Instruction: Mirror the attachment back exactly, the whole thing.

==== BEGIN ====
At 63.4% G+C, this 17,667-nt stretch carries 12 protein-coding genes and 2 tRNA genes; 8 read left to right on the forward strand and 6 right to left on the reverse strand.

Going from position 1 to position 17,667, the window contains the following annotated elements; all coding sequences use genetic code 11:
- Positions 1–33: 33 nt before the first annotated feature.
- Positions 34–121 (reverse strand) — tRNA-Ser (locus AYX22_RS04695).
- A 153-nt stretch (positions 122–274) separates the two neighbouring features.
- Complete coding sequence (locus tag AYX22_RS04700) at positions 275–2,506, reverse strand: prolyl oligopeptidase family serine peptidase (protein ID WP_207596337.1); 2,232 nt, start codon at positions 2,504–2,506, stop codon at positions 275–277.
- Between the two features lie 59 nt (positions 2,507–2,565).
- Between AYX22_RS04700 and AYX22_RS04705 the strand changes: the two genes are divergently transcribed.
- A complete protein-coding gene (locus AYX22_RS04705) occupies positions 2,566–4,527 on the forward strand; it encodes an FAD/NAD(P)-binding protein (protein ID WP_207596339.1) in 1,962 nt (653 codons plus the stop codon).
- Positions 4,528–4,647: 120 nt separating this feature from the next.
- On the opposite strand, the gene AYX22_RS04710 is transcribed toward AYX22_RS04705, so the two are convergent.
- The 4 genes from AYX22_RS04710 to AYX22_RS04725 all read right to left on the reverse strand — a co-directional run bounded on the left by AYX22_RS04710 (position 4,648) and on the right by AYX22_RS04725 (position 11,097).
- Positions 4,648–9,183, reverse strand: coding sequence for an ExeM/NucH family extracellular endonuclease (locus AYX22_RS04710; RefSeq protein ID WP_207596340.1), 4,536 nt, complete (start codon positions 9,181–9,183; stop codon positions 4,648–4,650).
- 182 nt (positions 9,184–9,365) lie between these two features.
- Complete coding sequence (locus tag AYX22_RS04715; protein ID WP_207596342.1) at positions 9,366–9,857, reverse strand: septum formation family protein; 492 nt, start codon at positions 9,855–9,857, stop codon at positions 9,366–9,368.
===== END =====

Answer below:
At 63.4% G+C, this 17,667-nt stretch carries 12 protein-coding genes and 2 tRNA genes; 8 read left to right on the forward strand and 6 right to left on the reverse strand.

Going from position 1 to position 17,667, the window contains the following annotated elements; all coding sequences use genetic code 11:
- Positions 1–33: 33 nt before the first annotated feature.
- Positions 34–121 (reverse strand) — tRNA-Ser (locus AYX22_RS04695).
- A 153-nt stretch (positions 122–274) separates the two neighbouring features.
- Complete coding sequence (locus tag AYX22_RS04700) at positions 275–2,506, reverse strand: prolyl oligopeptidase family serine peptidase (protein ID WP_207596337.1); 2,232 nt, start codon at positions 2,504–2,506, stop codon at positions 275–277.
- Between the two features lie 59 nt (positions 2,507–2,565).
- Between AYX22_RS04700 and AYX22_RS04705 the strand changes: the two genes are divergently transcribed.
- A complete protein-coding gene (locus AYX22_RS04705) occupies positions 2,566–4,527 on the forward strand; it encodes an FAD/NAD(P)-binding protein (protein ID WP_207596339.1) in 1,962 nt (653 codons plus the stop codon).
- Positions 4,528–4,647: 120 nt separating this feature from the next.
- On the opposite strand, the gene AYX22_RS04710 is transcribed toward AYX22_RS04705, so the two are convergent.
- The 4 genes from AYX22_RS04710 to AYX22_RS04725 all read right to left on the reverse strand — a co-directional run bounded on the left by AYX22_RS04710 (position 4,648) and on the right by AYX22_RS04725 (position 11,097).
- Positions 4,648–9,183, reverse strand: coding sequence for an ExeM/NucH family extracellular endonuclease (locus AYX22_RS04710; RefSeq protein ID WP_207596340.1), 4,536 nt, complete (start codon positions 9,181–9,183; stop codon positions 4,648–4,650).
- 182 nt (positions 9,184–9,365) lie between these two features.
- Complete coding sequence (locus tag AYX22_RS04715; protein ID WP_207596342.1) at positions 9,366–9,857, reverse strand: septum formation family protein; 492 nt, start codon at positions 9,855–9,857, stop codon at positions 9,366–9,368.